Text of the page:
It’s always convenient isn’t it, that people like Patterson have that story of the violent husband whose wife prays and he becomes a model Christian man.  But it is hugely irresponsible to tell that story (whether it’s actually true is always something we must ask too).  Abusive men do not change out of nowhere.  There are too many benefits for them in remaining abusive. They get whatever they want whenever they want it; sex on demand, a servant, the status of being a good husband and father without actually being one, they get to always be right.  And Patterson wants to uphold all those benefits, in fact he wants to increase them.  Why on earth would an abuser change when Patterson is saying that an abuser should be rewarded with increasing levels of submission and adoration from his wife?

Patterson says that “when nobody else can help, God can”.

YOU CAN HELP, PAIGE PATTERSON!  WE CAN ALL HELP.  THIS IS NOT SOME INCURABLE DISEASE THAT WE ALL HAVE TO HOPE GOD WILL INTERVENE IN. THIS IS AN ABUSIVE MAN MAKING CHOICES THAT ARE ILLEGAL.  WE CAN REPORT HIM TO THE POLICE.  WE CAN FIND HER AND HER CHILDREN A SAFE PLACE.  WE CAN STAB HIM IN THE HEAD.  OKAY I KNOW WE SHOULDN’T DO THAT, BUT AT LEAST WE COULD THINK AND ACT WITH A VIEW THAT HE NEEDS TO BE STOPPED.

The only mention to “arrest” that Patterson makes is that God might arrest the abuser’s heart.  PATTERSON SEEMS TO LIVE ON ANOTHER PLANET WHERE THERE AREN’T ACTUAL POLICE OFFICERS WHO CAN ARREST ABUSIVE MEN.  The US and UK have both had laws in place for decades which can be used to arrest, charge and convict those who harm a partner.  The police could actually arrest the abusive husband, but no, Patterson wants to leave that up to God.  We should just pray that God brings situations and people into the man’s life that cause the man to be changed.  Let us not consider that maybe WE are the people that God has brought into the man’s life!  Let us not consider that WE could be the ones God is asking to partner with women and their children in finding a way out.  Instead, Patterson would prefer that like the Pharisees we tithe our herbs and neglect the weightier matters of justice, mercy and faithfulness.

It is easy for us all to be horrified and outraged about Patterson’s comments.  And they are deeply concerning, particularly for all the women and children who have been brutalised first by an abusive man, and then had that compounded by church leaders and communities who have been more interested in the letter of the law rather than the spirit of justice and mercy. However, it is much harder to accept that we are likely to believe some of the things that Patterson says, albeit in much more implicit and hidden ways.

Years ago, I was contacted by a church leader.  She wanted to know what to do about a family in her congregation.  The man had been violent towards his wife on a number of occasions.  I started by asking the church leader if she felt able to advise the woman to leave, “Oh yes of course,” she said, “nobody should be abused.”  After we had been talking for about 20 minutes, she said to me, “The thing is, he was going to leave, and we felt that we could support her, because he was going to instigate leaving.”  My response, “It sounds like you’re saying that if she had instigated leaving, you wouldn’t feel you could support her?”  This church leader thought for a moment and responded, “No, I don’t think we would, because of what the Bible says about divorce and forgiveness and…”

We all like to believe that we think abuse is wrong.  And that we don’t have such horrendous views as Paige Patterson.  But in reality, we are theologically and psychologically predisposed to deny abuse.  If she’s a strong woman, or he’s a lovely man.  If she hasn’t mentioned physical violence or it seems like it’s a one off.  We don’t want to believe that it’s abuse and so we minimise it, make it into something palatable.  It’s his mental health issues.  She’s quite overbearing.  They just need couple counselling or to attend the Marriage Course. (Relationship counselling is NEVER appropriate where there is an abuser).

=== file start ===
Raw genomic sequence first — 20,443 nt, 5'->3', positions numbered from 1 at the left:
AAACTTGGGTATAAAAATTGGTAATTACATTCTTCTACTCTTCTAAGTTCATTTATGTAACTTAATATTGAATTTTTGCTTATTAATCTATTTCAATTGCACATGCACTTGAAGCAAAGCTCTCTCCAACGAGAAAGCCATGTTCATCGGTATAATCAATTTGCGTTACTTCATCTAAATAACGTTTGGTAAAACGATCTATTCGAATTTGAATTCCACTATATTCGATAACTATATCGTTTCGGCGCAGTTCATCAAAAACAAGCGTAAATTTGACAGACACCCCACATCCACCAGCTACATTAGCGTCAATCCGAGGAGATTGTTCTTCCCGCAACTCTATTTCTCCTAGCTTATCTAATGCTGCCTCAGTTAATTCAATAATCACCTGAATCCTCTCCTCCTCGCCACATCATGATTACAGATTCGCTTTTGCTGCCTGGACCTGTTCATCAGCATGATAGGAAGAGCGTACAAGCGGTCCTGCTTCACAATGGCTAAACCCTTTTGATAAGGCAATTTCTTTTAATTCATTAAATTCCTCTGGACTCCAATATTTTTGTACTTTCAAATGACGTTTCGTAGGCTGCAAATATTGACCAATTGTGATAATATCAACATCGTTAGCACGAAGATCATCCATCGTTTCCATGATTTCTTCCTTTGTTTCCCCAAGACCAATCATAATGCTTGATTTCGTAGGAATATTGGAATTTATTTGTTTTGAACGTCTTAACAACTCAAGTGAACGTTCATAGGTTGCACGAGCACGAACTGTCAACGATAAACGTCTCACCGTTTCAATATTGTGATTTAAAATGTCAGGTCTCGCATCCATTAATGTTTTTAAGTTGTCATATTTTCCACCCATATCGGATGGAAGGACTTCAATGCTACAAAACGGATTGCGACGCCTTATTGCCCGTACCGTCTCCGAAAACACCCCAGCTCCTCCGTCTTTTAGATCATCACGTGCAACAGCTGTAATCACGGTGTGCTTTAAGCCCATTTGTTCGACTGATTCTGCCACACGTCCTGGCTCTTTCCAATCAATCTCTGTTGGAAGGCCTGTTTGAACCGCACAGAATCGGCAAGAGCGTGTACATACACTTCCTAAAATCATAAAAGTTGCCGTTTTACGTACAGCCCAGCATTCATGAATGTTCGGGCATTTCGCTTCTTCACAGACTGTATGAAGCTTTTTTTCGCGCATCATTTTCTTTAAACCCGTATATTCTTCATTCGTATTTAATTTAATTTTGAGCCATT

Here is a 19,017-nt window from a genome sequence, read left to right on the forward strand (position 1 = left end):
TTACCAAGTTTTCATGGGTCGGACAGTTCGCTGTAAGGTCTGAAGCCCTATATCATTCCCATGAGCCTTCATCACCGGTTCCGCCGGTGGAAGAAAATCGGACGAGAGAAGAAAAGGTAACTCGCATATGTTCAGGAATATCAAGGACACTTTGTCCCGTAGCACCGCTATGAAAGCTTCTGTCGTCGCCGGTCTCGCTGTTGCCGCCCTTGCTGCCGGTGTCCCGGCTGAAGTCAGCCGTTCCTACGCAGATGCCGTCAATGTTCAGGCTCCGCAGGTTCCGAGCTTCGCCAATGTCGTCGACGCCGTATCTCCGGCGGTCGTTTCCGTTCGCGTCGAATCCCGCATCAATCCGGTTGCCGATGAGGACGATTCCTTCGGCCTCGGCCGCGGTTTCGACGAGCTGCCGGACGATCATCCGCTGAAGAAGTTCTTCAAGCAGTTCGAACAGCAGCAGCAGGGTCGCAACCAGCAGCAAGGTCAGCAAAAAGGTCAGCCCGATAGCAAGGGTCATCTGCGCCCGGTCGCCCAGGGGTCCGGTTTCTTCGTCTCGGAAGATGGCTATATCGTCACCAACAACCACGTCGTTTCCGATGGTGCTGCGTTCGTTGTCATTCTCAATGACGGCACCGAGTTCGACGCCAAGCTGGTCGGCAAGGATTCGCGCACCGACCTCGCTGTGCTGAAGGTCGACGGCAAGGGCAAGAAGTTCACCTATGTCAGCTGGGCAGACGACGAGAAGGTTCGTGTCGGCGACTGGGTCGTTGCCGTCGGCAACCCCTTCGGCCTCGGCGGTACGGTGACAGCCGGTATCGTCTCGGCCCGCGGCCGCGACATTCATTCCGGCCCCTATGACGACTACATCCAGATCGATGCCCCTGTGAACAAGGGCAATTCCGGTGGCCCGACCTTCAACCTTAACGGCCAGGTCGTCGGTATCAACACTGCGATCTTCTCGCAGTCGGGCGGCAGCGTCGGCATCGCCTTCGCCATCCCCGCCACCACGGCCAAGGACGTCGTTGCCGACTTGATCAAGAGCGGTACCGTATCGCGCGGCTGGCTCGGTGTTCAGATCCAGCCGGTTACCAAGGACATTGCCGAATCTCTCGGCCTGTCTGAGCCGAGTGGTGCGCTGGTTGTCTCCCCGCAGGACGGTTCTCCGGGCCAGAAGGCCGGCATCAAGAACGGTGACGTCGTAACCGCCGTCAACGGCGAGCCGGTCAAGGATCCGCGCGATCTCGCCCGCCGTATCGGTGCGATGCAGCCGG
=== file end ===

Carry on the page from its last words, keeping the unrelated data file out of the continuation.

I spoke to a woman who asked for prayer because her husband was abusive.  The pray-er advised her to put little love notes in his pocket each morning.  Apparently that would solve it.

We don’t want to live in a world where the men that we think are good and nice could be abusers.  We don’t want to believe that the women we know who are competent and strong could also be subjected to abuse by their husbands.  We don’t want to believe that our church, family, neighbourhood could be tainted by abusers.  And so we minimise, avoid, reshape the narrative and all without ever believing that WE, the woke people that we are, could EVER be anything like Paige Patterson.

But maybe we are.

 

 

If you’ve found this blog helpful, my WHOLE book about Christians and domestic abuse is being published by SPCK in March 2019.  If you’d like to get updates about the book, you can sign up HERE.

 

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One thought on “Paige Patterson; Abuse of the less serious variety

  1. Milton L Perry says:

    Hello,

    As a graduate of SWBTS with not one but two degrees (MDiv and DMin), I am appalled, although not shocked, by the stone age position held by Paige Patterson. The man is a blight on our seminary and on Christians in general, and needs to be immediately removed from all positions of authority that he currently holds, including the presidency of Southwestern Seminary.

    I deeply appreciate all that you have written about the current state of marital abuse in the church, and, after more than 20 years as a pastor of SBC churches, I can attest that the problem is real, and the pain is horrific for those who are the victims of domestic abuse.

    However, the one exception that I take to your position lies with the gender roles that are portrayed. Throughout your blog, you repeatedly refer to men as the perpetrators of abuse. While this may be true in an overwhelming number of cases, there are many incidents where the wife is the abusive partner. Typically as an emotional abuser more than a physical one. And the scars of emotional abuse are just as deep and lasting as those of physical abuse.

    These cases of abuse on men from their wives produces an incredibly deep level of shame for those husbands who stay in these marriages out of obligation to the vows they made, or out of a desire to “give themselves up for their wives” as directed in Ephesians 5.

    Once again, thank you for taking a hard stand against the ignorance of pastors and church leaders who have chosen to simply bury their heads in the sand with regard to the horror of domestic abuse within the church.

    Like